An Empirical Investigation of Asset-Pricing Models in Vietnam
Diep, Thanh Tu (2009) An Empirical Investigation of Asset-Pricing Models in Vietnam. [Dissertation (University of Nottingham only)] (Unpublished)
The main focus of this study is to examine the applicability of the most commonly used asset-pricing models in the context of Vietnamese stock market. The analyzed data are based on Bloomberg’s record of 35 listed stocks and VN-Index over the three-year period March 2006 through February 2009. This study ultimately aims at providing investors in Vietnam with a tool to support their investment decisions. Firstly, following both timeseries and cross-sectional methods employed by Fama and MacBeth (1973), this study documents that traditional Capital Asset Pricing Model (CAPM) fails to capture the variations of cross-sectional stock returns. Secondly, consistent with Pettengill et al. (1995), a significant conditional relationship between beta and realized return is observed when taking into account of positive and negative realized market excess returns. Thirdly, contrary to the findings of Chen, Roll and Ross (1986), this study shows there is no impact of macroeconomic factors, namely exchange rate, inflation rate, interest rate, and money supply on stock returns. Also, in the regression including these macroeconomic risk factors, the relation between beta risk and average realized return is still unable to be found. At last, the findings of this study generally support the three-factor model of Fama and French (1992) in which market factor, firm size and book-to-market ratio best describe the variations in cross-section of stock returns in Vietnamese equity market data. In short, the implication of this study for investors is that microeconomic factors such as firm size and book-to-market should be taken into account together with beta risk in any investment decision in the Vietnamese stock market.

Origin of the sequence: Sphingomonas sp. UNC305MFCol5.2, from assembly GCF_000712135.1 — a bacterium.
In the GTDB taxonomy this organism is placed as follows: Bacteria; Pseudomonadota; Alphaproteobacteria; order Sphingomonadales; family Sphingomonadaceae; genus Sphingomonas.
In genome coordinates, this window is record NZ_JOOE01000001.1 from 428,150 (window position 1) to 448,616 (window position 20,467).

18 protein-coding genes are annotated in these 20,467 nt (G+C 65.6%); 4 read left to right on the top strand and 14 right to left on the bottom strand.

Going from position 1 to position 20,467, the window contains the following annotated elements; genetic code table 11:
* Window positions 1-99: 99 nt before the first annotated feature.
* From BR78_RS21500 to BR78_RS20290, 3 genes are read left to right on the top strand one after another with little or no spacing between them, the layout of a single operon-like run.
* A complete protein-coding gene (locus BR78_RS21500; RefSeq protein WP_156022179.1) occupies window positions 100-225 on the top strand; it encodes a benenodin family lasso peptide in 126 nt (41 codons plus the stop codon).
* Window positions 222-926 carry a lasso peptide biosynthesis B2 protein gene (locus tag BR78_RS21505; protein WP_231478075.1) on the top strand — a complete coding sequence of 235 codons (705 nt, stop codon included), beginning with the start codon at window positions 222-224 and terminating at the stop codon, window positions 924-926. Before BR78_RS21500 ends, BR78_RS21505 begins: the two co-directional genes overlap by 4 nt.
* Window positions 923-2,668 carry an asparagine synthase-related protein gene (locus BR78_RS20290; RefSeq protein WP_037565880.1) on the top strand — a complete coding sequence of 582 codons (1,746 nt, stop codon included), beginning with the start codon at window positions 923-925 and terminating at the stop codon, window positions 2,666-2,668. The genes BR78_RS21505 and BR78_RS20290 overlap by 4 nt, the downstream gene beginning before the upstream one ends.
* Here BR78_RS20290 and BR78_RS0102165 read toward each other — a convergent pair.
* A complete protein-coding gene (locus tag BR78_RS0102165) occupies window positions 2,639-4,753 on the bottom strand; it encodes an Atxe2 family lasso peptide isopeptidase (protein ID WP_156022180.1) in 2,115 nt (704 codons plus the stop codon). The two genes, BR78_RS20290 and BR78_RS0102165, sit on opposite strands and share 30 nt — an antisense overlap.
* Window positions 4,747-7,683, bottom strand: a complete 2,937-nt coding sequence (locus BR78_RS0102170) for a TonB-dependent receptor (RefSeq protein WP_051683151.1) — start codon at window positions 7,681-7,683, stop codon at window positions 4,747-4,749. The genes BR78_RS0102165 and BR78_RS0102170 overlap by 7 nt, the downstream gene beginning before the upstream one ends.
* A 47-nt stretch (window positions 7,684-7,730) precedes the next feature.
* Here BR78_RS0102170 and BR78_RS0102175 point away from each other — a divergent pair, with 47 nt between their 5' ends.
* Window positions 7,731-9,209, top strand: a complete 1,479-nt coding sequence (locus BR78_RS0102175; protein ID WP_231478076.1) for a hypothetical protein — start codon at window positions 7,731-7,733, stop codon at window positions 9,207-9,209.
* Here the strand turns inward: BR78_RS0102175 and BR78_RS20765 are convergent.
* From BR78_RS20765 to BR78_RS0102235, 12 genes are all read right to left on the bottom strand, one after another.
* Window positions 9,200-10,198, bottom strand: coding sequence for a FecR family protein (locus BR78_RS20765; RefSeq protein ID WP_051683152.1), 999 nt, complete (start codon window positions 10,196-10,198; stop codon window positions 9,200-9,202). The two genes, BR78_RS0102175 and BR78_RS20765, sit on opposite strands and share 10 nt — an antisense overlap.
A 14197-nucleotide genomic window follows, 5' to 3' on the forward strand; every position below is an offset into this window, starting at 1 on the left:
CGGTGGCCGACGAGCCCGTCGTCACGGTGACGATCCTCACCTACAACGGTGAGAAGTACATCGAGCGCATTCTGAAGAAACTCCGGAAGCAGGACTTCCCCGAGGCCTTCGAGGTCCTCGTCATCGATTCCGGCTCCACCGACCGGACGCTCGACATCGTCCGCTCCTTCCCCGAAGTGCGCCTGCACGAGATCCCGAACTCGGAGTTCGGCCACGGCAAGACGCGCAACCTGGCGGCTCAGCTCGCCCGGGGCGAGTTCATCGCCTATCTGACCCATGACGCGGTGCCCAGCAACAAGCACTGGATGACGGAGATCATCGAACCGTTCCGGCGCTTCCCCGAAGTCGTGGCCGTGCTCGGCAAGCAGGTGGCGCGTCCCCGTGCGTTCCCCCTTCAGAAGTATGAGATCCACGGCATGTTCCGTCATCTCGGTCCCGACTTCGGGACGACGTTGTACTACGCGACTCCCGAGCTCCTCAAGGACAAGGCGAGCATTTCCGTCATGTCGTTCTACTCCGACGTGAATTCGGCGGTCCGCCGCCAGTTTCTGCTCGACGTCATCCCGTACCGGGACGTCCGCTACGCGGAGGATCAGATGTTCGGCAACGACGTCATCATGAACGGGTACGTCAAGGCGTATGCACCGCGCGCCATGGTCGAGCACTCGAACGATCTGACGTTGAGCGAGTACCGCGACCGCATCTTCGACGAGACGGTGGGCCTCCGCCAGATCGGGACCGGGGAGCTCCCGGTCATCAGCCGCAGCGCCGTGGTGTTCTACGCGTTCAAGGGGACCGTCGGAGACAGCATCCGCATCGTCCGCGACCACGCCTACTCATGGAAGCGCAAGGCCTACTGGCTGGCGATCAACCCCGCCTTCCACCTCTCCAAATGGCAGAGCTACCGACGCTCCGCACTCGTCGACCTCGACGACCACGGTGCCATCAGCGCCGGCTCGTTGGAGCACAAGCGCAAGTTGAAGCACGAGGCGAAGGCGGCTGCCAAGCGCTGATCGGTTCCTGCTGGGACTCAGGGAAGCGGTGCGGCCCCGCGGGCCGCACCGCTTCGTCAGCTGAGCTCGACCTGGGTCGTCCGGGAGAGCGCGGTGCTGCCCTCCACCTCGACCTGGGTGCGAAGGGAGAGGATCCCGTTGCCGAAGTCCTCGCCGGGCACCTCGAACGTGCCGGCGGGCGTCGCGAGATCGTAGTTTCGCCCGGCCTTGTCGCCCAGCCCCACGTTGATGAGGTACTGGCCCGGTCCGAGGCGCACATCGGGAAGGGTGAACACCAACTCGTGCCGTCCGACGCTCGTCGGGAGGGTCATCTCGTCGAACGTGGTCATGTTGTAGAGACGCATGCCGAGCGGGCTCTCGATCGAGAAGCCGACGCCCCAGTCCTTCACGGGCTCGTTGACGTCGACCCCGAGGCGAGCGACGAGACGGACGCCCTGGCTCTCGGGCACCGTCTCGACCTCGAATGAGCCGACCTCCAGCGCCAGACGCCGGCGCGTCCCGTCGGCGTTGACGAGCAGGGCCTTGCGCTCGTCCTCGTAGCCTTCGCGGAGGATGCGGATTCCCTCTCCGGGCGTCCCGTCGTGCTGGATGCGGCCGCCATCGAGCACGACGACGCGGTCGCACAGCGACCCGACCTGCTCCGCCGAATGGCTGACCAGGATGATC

Actions (Archive Staff Only)